When you get a little cumin, coriander, curry, power and speed in the same dish, you got a Marte party! Whatever happened to that Next Food Network Star? She disappear with every other one, except Guy Fieri? As Anthony Bourdain aptly said, Fieri is the Poochie of the Food Network. Due to Fieri’s success, they keep trying to sandwich (pardon the word) new personalities onto their network. This past season they awarded a Hee Haw Fieri. Instead of the frosted hair, he had a cowboy hat. We call this show, Diners, Drive-Ins and Farting By The Fire! Any the hoo! Going into yesterday’s game, Starling Marte was tied with George Springer and behind Michael Morse on our Player Rater. To that, The Count would say blah blah blah. Crazy enough, Drew Stubbs was above all of them, and in the top 40 outfielders. By the power of Coors, I pronounce you fantasy worthy. Of course, Marte went 3-for- 4 with his 7th and 8th homers yesterday, so he’ll probably shoot above those aforementioned outfielders. Marte’s a little behind his pace from last year, but I’m going to like him next year for one simple reason: a guy that can hit 12 homers and steal 40 bases is very valuable as long as he doesn’t hit .220. That’s like a manhole in Fantasy Town! Anyway, here’s what else I saw yesterday in fantasy baseball:

Please, blog, may I have some more?

We discuss Jarrod Dyson a lot in this column. He’s truly what cheap steals are all about. In limited plate appearances he is able to get on base and swipe bags. Not an ideal player to own in weekly leagues, but he can be a huge boost in the steals department for fantasy players in leagues with daily roster moves. So while the Prince of SAGNOF has gotten some love here both in the preseason and throughout the year, he’s getting the lede today just in case you forgot he’s out there (and he probably is with 7.2% ownership at ESPN). Dyson’s 27 steals have come in just 226 plate appearances this season. That’s a steal about every 8 plate appearances. After finishing up the series at Minnesota today, Dyson and the Royals head out to Colorado and Texas. The Rockies have allowed 68 steals, which is middle of the pack in the major leagues in that category. However, their caught stealing percentage (15%) ranks dead last in baseball. Here are some other steals picks for 2014 fantasy baseball…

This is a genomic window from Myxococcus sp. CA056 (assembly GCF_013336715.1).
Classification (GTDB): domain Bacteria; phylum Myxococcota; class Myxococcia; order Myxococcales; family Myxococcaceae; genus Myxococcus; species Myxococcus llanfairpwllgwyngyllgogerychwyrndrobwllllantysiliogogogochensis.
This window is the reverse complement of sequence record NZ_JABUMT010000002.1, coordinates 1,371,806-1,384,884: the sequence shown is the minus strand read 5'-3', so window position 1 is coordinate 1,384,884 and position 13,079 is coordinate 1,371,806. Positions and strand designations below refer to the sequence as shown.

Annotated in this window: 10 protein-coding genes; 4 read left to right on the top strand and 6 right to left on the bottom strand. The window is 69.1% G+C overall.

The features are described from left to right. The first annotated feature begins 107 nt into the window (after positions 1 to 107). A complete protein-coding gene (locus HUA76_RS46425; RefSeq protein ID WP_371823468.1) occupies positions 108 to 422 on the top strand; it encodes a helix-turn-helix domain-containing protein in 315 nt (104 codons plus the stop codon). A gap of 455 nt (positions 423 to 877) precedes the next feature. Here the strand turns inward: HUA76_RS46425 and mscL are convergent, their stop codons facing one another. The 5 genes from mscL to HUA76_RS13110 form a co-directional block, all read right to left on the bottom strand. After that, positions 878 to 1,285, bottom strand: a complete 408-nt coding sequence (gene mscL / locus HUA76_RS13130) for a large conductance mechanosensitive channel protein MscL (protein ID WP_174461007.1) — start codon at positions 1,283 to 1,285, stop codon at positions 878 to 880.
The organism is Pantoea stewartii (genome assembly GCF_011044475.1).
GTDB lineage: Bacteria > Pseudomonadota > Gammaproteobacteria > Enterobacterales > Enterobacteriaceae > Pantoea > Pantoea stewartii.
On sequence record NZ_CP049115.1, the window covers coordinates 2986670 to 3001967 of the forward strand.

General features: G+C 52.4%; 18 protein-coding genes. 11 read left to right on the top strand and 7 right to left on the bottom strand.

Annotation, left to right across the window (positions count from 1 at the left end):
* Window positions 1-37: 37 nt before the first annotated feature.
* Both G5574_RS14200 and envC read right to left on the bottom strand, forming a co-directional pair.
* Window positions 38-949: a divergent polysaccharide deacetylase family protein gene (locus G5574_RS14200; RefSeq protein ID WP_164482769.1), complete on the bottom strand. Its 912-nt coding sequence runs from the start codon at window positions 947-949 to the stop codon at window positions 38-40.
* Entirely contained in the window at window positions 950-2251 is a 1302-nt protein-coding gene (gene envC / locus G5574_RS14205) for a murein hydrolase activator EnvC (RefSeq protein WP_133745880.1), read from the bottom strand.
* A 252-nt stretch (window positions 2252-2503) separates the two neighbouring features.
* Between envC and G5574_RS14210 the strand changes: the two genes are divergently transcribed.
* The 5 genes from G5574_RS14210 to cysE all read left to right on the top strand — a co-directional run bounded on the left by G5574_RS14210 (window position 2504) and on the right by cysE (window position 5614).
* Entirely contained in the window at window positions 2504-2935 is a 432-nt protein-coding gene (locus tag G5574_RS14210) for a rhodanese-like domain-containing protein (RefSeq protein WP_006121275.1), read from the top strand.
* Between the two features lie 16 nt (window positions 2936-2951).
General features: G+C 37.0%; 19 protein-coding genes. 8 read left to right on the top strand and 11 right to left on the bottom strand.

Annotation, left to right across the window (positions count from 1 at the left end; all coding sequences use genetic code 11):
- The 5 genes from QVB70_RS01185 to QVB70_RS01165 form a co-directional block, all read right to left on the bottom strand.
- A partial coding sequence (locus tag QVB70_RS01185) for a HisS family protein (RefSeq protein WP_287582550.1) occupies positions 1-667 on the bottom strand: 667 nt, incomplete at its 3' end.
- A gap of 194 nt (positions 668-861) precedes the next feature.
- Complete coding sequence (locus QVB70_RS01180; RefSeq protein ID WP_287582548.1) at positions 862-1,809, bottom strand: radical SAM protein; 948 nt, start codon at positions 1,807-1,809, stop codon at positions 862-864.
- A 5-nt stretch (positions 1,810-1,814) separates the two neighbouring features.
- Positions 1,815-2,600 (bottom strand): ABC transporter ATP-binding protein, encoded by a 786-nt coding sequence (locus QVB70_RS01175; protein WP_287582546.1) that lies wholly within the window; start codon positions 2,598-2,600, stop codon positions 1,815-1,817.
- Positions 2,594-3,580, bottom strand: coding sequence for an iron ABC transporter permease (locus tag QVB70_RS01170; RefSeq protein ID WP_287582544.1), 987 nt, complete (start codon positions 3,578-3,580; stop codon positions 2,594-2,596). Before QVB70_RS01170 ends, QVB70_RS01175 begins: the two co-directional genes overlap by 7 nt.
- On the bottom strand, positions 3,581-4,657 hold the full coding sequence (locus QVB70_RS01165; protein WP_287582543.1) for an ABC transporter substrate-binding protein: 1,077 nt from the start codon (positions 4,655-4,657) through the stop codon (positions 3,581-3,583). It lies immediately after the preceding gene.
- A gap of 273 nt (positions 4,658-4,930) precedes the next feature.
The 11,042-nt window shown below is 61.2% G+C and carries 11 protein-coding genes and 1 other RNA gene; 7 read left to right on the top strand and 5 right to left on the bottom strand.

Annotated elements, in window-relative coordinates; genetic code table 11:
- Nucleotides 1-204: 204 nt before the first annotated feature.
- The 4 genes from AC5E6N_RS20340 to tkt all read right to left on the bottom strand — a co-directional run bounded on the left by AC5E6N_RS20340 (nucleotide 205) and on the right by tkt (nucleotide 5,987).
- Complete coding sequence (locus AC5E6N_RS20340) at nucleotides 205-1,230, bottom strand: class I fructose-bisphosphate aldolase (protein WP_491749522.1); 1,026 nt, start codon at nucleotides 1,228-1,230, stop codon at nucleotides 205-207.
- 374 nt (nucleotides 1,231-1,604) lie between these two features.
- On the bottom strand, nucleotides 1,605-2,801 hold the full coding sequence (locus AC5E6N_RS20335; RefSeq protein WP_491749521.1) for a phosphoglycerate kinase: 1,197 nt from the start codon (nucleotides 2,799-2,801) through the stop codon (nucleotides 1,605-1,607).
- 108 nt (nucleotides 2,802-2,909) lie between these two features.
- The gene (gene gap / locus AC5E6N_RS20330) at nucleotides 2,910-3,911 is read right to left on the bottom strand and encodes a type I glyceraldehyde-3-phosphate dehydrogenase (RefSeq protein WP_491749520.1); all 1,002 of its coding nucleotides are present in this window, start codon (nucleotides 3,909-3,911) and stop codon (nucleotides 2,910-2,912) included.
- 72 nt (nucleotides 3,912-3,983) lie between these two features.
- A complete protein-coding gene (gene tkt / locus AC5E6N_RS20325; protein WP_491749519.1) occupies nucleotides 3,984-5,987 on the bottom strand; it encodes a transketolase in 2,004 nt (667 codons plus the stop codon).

Please, blog, may I have some more?

Organizational Talent Rankings via Baseball America
2012 (14) | 2011 (16) | 2010 (14) | 2009 (27) | 2008 (18)

2012 Affiliate Records
MLB: [61-101] NL Central
AAA: [53-87] Pacific Coast League – Iowa
AA: [72-68] Southern League – Tennessee
A+: [59-74] Florida State League – Daytona
A: [63-75] Midwest League – Peoria (Kane County beginning 2013)
A(ss): [37-39] Northwest League — Boise

Arizona Fall League PlayersMesa Solar Sox
Dae-Eun Rhee (RHP); Kevin Rhoderick (RHP); Nick Struck (RHP); Tony Zych (RHP); Logan Watkins (2B); Rubi Silva (OF); Matt Szczur (OF)

Graduated Prospects
Anthony Rizzo (1B); Steve Clevenger (C); Welington Castillo (C)

The Run Down
Since Theo and his gang arrived, it’s been evident that the Cubs are on a better track. They traded for Anthony Rizzo, they signed Jorge Soler, they drafted well (it seems that way, at least), and they’ve added much-needed depth to their farm system via deals with Atlanta and Texas. In just one year’s time, it’s quite impressive how improved this system is. Of course, it doesn’t hurt when 2011 draftees, Javier Baez and Dan Vogelbach, break out with huge statistical years. Still, the bottom-up impact that the Epstein-Hoyer regime has had on this organization cannot be denied. If it’s lacking anywhere, it’s in the starting pitching department — there simply aren’t many high-impact arms coming up. But the Cubs have ample dough to work around that shortcoming with signings at the big league level. It might be a few more years until they’re contenders in the NL Central, but it’s clear that that they’re headed in that direction. Oh, and there’s quite a bit of fantasy impact in the names below.

Please, blog, may I have some more?